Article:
I was not too familiar with the name of Carl Reinecke
before receiving this release but I did remember that he
was the teacher of several composers that were well known
to me. These included, most notably: Max Bruch; Edvard Grieg;
Emil von Rezniček; Christian Sinding; Arthur Sullivan;
Charles Villiers Stanford; Leos Janácek; Frederick Delius;
Max Bruch; Edvard Grieg; Johan Svendsen; Isaac Albéniz and
Reinecke was born in the town of Altona on the River
Elbe, then an important harbour town in Denmark, but now
a district of the German city of Hamburg. The year of Reinecke’s
birth 1824 is significant in music history in that it is
same birth year as Bruckner and Smetana. I am pleased that
Naxos with this issue has provided me with opportunity to
hear three concertante scores from this versatile composer
who has experienced years of virtual neglect. It is also
gratifying that Naxos has chosen as soloists the renowned
French performers and conductors, flautist Patrick Gallois
and harpist Fabrice Pierre.
A quick check on Reinecke’s career revealed that he
was a child prodigy on the piano, also played the violin
and in addition to performing he began composing at an early
age. He embarked on his first concert tour in 1843 and three
years later was appointed as Pianist to the Danish Court,
where he remained until 1848. In 1860 he moved to Leipzig
in Germany, where he conducted the Gewandhaus concerts until
1895 and taught composition at the Conservatory until 1902.
One of his most notable conducting accomplishments came in
1869 when he was entrusted with the first performance of
Brahms’s German Requiem.
Reinecke’s international career as conductor, accompanist,
teacher and composer gave him an esteemed reputation in his
day that was in some ways on the same level as that of Robert
Schumann and Franz Liszt. He was a prolific composer writing
over three hundred works in most genres. In addition to many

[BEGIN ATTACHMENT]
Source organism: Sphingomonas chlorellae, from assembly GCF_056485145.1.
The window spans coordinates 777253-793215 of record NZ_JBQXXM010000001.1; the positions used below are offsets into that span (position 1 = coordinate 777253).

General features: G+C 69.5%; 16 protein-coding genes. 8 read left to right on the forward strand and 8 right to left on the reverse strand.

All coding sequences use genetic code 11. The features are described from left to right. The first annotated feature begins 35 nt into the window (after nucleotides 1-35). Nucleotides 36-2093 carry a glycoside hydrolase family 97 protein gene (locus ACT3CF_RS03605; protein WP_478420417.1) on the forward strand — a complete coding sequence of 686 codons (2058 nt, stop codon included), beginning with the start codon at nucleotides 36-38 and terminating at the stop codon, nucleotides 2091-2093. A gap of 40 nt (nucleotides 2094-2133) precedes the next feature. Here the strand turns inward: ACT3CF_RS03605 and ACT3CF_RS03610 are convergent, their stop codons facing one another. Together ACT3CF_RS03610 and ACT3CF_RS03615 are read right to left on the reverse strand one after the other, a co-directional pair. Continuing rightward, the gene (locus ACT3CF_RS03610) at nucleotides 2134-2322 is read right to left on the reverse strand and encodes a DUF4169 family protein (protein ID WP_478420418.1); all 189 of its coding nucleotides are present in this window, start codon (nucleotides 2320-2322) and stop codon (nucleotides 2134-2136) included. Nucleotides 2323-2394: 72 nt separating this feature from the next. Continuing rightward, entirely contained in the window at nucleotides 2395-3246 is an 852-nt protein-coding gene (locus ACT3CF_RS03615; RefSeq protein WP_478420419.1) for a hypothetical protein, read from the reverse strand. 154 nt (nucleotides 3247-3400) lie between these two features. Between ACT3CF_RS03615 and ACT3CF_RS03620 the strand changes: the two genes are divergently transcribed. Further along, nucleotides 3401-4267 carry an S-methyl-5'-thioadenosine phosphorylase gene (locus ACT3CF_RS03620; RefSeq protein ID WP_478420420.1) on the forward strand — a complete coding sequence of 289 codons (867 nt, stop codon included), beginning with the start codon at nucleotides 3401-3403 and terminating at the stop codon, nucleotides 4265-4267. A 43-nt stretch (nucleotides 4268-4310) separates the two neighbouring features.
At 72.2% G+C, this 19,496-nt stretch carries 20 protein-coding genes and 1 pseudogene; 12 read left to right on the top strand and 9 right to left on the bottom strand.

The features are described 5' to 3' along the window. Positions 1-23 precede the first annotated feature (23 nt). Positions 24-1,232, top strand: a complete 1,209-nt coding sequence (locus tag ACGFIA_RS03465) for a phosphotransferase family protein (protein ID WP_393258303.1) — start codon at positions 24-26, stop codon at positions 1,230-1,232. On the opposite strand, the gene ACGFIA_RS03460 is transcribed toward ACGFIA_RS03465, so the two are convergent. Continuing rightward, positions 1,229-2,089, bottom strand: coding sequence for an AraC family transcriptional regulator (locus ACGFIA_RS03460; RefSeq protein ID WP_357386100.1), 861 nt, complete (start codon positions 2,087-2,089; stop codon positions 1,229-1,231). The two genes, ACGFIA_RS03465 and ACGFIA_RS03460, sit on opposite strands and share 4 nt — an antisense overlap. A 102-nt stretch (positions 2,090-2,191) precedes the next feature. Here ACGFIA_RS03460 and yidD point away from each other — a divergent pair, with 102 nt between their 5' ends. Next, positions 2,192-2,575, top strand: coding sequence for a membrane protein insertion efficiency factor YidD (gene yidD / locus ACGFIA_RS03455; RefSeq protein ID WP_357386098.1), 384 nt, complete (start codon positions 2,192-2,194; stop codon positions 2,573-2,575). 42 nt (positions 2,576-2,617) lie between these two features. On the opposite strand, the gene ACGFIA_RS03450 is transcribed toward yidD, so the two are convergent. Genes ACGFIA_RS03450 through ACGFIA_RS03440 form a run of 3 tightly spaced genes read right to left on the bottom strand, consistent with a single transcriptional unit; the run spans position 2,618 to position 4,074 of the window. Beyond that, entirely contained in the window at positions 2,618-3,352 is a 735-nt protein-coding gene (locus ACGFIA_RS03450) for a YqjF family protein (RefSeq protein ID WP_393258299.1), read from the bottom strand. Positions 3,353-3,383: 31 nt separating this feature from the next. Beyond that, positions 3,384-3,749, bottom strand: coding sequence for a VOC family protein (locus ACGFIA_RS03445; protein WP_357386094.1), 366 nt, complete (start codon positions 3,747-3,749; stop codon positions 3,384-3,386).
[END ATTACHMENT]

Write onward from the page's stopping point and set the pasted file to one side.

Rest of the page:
piano works and much chamber music I noticed three symphonies;
four piano concertos, which is not surprising owing to his
prowess on the instrument, and also grand and comic operas.
He was exceptionally well connected having met Franz Liszt;
Hector Berlioz; Felix Mendelssohn; Robert and Clara Schumann;
Niels Gade; Ferdinand Hiller and Johannes Brahms.
For many years the Reinecke works that were most likely
to be encountered were the Flute Sonata in E major,
Op. 167 ‘Undine’ and his Flute Concerto
in D major, Op. 283 but now a variety of his scores have
been recorded joining the ever-expanding record catalogues.
The opening work on this release is the Harp Concerto,
Op. 182. Composed by Reinecke in 1884 and cast in three movements
it is scored for harp with pairs of flutes, oboes, clarinets,
bassoons, trumpets and four French horns, timpani and strings.
The soloist is Fabrice Pierre who acquits himself superbly.
In every respect his performance feels well nigh perfect.
He gives a happy and carefree reading of the opening movement allegro
moderato where Reinecke could easily have been reminiscing
about a walking expedition in the Bavarian mountains. In
Pierre’s hands the glorious adagio is lyrical and
heartfelt. In addition to the harp part there is considerable
employment given to the strings in this movement. The expert